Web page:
I’ve advocated before for always having a back up plan, but the more I think about it that isn’t necessarily true. Having a back up plan can sometimes blows up in your face, not only once but twice.
Back in 2011 I decided to run not 1 but 2 marathons in a month, first the Chicago Marathon and then the New York City Marathon. Chicago was the ‘real’ race where I would try to run my fastest time ever (below 2:50:00) and NYC would be a running tour of the 5 Burroughs. Ideally, the latter would be more of a vacation than a race. (Yes, I’m one of those weirdos that has to be productive even on a vacation.)
Of course, it did not turn out that way. Things rarely go as perfectly as I plan. First Chicago…
The Chicago Marathon is in early October. The average high temperature for the day is about 66 +/- 10 degrees Fahrenheit. In 2011 the high temperature was closer to 90 than 80.
That weather was a clear warning sign that I should back off of my original 2:50:00-Or-Bust plan, but I ignored that. Deep down in my mind I rationalized I had a back up marathon if things got ugly in Chicago. AND…things got ugly. Go figure.
At mile 15 (of a 26.2 mile race), a running friend who was spectating saw that I struggling and jumped onto the course to give me moral support. (Technically this is illegal so s/he will remain anonymous.) The conversation went as follows:
Friend: How are you feeling?
Don: SHITTY! (While gasping for air)
Friend: Well if this isn’t your day remember that you’re running New York
Don: Don’t f***ing tell me that!!!
Friend: Oh sorry. (Steps off course to avoid taking more of my verbal abuse)
So that pep talk didn’t go as planned…
The well-meaning advice brought my subconscious back up plan to the front of my mind. I gave up less than 15 minutes later. I figured it was better to save myself now and recoup for NYC 4 weeks later. I was being “strategic”. “Thank goodness I had a back up plan”, I thought to myself.
Fast-forward 4 weeks to New York. I was going for 2:50:00 again. The weather was cool. There were no excuses this time. (Even though the NYC course is much more challenging than Chicago. Those bridges are beasts!) I was going to will myself to running my fastest time. And then the same thing happened…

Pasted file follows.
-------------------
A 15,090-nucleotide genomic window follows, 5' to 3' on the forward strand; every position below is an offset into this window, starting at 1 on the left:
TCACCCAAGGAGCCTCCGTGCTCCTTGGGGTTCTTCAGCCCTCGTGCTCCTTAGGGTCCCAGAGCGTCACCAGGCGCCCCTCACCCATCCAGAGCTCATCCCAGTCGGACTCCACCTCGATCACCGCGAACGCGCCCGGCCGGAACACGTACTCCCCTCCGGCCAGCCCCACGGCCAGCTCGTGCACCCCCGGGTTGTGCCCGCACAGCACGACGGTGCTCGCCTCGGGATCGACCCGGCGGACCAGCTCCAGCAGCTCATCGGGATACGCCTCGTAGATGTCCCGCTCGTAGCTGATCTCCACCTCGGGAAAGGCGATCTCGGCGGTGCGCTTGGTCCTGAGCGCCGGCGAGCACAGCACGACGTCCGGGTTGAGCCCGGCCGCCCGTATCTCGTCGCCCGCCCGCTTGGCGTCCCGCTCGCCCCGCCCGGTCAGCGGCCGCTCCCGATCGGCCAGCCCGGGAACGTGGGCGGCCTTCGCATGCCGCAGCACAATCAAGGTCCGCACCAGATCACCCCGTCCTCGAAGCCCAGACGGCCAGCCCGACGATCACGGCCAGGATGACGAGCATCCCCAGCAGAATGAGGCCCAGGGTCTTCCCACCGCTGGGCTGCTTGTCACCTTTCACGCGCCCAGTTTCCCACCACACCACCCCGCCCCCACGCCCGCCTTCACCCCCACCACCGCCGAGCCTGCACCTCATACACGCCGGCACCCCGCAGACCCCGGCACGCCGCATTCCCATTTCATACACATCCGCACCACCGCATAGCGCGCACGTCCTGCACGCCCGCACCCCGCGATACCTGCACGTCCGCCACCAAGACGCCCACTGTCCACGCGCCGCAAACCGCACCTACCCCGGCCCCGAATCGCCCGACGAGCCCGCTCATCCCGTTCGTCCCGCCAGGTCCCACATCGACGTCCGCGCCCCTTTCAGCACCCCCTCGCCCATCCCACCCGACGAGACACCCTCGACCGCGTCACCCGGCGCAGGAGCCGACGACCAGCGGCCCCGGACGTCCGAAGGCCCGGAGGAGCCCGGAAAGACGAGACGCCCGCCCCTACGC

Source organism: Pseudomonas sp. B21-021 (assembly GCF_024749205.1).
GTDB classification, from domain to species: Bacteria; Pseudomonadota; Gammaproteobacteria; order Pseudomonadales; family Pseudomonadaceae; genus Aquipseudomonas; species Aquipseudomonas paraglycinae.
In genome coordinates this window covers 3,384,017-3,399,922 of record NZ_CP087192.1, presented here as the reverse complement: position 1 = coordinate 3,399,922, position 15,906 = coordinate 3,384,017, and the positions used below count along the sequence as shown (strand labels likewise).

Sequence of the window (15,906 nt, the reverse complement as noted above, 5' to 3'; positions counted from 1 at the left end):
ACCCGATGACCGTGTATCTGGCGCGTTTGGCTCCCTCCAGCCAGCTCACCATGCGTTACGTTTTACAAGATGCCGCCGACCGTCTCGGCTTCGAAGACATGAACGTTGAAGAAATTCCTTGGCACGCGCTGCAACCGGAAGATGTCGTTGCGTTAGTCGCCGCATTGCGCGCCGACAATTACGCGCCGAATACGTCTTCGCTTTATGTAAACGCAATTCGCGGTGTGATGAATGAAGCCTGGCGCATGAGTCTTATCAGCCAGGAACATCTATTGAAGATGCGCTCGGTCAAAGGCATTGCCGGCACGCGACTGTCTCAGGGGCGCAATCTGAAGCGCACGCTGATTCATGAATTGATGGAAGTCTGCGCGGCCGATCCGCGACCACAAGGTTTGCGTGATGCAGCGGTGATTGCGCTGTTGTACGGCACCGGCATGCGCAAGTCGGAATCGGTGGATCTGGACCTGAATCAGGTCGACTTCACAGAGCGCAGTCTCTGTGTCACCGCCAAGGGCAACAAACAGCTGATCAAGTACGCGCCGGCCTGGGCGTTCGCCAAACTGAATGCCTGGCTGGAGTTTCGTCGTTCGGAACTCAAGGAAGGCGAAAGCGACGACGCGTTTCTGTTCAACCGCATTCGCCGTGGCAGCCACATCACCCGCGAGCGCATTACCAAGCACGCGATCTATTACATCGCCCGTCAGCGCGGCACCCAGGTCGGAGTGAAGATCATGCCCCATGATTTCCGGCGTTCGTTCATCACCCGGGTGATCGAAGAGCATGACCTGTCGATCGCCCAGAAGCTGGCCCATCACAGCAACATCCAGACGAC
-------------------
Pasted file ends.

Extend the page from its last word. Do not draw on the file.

I started struggling at mile 15 and things got worse from there. My legs cramped up. My stomach cramped up. (If you’re curious what that can lead to, Google “chocolate rain runner” Umm…yikes! Search at your own risk.) Nothing was going right, but I resolved to finish the race. I didn’t care about my finish time anymore. I only cared about finishing, even if I had to walk to get the finish line.
And walk I did…until I saw a friend with a camera about a half-mile from the finish. He was taking pictures of runners going by and was specifically waiting for me. He was literally waving his arms to get my attention so he could start taking photos.
No marathon spectator goes to see a friend WALK a marathon, and no self-respecting runner wants to be caught on camera walking during a race. Pride can override physical pain in brief spurts. So I started running again. It would only be for a few moments. Then I could resume walking. And then a funny thing happened…
I looked at my watch just as I passed the “1/2 Mile to Go” sign. It read 2:56:30, which meant if I ran the rest of the race in less than 3 minutes and 30 seconds (a 7:00 mile pace) I would still break 3 hours. And the Grinch’s heart grows 3 sizes…
Breaking 3 hours may not have been my original goal, but it was still a very respectable time. (Many runners consider that time a lifetime achievement.) It would redeem me and validate my naive back up marathon plan. Did I have a 7:00 minute mile in me at that point? I didn’t know, but it was close enough that I was going to try!
I gave that last 1/2 mile everything I had. I left all of my energy on the course in Central Park. I knew it was going to be close when I crossed the finish line. It could go either way. 1 second was the difference between redemption and further public humiliation. And my finishing time…
For shame…it was so embarrassing that all I could do was laugh at myself. The back up marathon plan is a loser. There are some situations where you have to go all in and roll with the punches knowing that the shit can hit the fan and you’ll have a big mess to clean up. Running a marathon is one of them.
Thanks for reading.
P.S. In case you’re wondering, I still have yet to break 2:50:00 in a marathon.